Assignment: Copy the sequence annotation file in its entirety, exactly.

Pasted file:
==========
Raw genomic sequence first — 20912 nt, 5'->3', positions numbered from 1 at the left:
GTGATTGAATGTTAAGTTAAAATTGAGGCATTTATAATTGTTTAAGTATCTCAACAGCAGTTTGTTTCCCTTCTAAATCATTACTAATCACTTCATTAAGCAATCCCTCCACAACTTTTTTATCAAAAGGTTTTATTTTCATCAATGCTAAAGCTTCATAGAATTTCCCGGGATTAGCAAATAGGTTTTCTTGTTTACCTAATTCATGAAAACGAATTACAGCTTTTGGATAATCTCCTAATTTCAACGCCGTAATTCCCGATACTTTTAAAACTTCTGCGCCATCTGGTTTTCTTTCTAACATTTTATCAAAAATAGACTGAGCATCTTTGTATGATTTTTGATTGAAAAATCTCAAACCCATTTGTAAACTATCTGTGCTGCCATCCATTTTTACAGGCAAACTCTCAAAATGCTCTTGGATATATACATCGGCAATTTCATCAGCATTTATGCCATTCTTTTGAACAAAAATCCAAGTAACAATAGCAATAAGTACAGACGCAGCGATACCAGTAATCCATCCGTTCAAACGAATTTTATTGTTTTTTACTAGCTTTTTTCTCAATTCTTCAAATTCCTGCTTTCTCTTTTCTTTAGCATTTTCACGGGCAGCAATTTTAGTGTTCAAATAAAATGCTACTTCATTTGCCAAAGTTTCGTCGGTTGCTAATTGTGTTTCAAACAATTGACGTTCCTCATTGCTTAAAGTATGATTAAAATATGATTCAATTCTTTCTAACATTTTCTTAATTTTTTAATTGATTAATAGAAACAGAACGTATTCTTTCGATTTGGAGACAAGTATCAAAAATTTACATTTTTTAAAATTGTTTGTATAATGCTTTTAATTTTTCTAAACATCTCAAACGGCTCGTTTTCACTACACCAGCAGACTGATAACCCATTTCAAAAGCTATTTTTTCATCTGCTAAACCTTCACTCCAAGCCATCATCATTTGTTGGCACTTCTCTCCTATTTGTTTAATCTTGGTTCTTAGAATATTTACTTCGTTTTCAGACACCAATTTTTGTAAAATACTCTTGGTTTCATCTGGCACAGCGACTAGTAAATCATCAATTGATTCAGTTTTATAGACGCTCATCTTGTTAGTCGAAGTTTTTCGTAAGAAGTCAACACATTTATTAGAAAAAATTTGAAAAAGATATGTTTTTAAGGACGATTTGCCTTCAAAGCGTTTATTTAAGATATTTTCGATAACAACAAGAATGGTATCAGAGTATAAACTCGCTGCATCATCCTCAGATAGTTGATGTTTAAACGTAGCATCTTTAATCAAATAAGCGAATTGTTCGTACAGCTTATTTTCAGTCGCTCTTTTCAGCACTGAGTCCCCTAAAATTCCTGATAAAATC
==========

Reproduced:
Raw genomic sequence first — 20912 nt, 5'->3', positions numbered from 1 at the left:
GTGATTGAATGTTAAGTTAAAATTGAGGCATTTATAATTGTTTAAGTATCTCAACAGCAGTTTGTTTCCCTTCTAAATCATTACTAATCACTTCATTAAGCAATCCCTCCACAACTTTTTTATCAAAAGGTTTTATTTTCATCAATGCTAAAGCTTCATAGAATTTCCCGGGATTAGCAAATAGGTTTTCTTGTTTACCTAATTCATGAAAACGAATTACAGCTTTTGGATAATCTCCTAATTTCAACGCCGTAATTCCCGATACTTTTAAAACTTCTGCGCCATCTGGTTTTCTTTCTAACATTTTATCAAAAATAGACTGAGCATCTTTGTATGATTTTTGATTGAAAAATCTCAAACCCATTTGTAAACTATCTGTGCTGCCATCCATTTTTACAGGCAAACTCTCAAAATGCTCTTGGATATATACATCGGCAATTTCATCAGCATTTATGCCATTCTTTTGAACAAAAATCCAAGTAACAATAGCAATAAGTACAGACGCAGCGATACCAGTAATCCATCCGTTCAAACGAATTTTATTGTTTTTTACTAGCTTTTTTCTCAATTCTTCAAATTCCTGCTTTCTCTTTTCTTTAGCATTTTCACGGGCAGCAATTTTAGTGTTCAAATAAAATGCTACTTCATTTGCCAAAGTTTCGTCGGTTGCTAATTGTGTTTCAAACAATTGACGTTCCTCATTGCTTAAAGTATGATTAAAATATGATTCAATTCTTTCTAACATTTTCTTAATTTTTTAATTGATTAATAGAAACAGAACGTATTCTTTCGATTTGGAGACAAGTATCAAAAATTTACATTTTTTAAAATTGTTTGTATAATGCTTTTAATTTTTCTAAACATCTCAAACGGCTCGTTTTCACTACACCAGCAGACTGATAACCCATTTCAAAAGCTATTTTTTCATCTGCTAAACCTTCACTCCAAGCCATCATCATTTGTTGGCACTTCTCTCCTATTTGTTTAATCTTGGTTCTTAGAATATTTACTTCGTTTTCAGACACCAATTTTTGTAAAATACTCTTGGTTTCATCTGGCACAGCGACTAGTAAATCATCAATTGATTCAGTTTTATAGACGCTCATCTTGTTAGTCGAAGTTTTTCGTAAGAAGTCAACACATTTATTAGAAAAAATTTGAAAAAGATATGTTTTTAAGGACGATTTGCCTTCAAAGCGTTTATTTAAGATATTTTCGATAACAACAAGAATGGTATCAGAGTATAAACTCGCTGCATCATCCTCAGATAGTTGATGTTTAAACGTAGCATCTTTAATCAAATAAGCGAATTGTTCGTACAGCTTATTTTCAGTCGCTCTTTTCAGCACTGAGTCCCCTAAAATTCCTGATAAAATC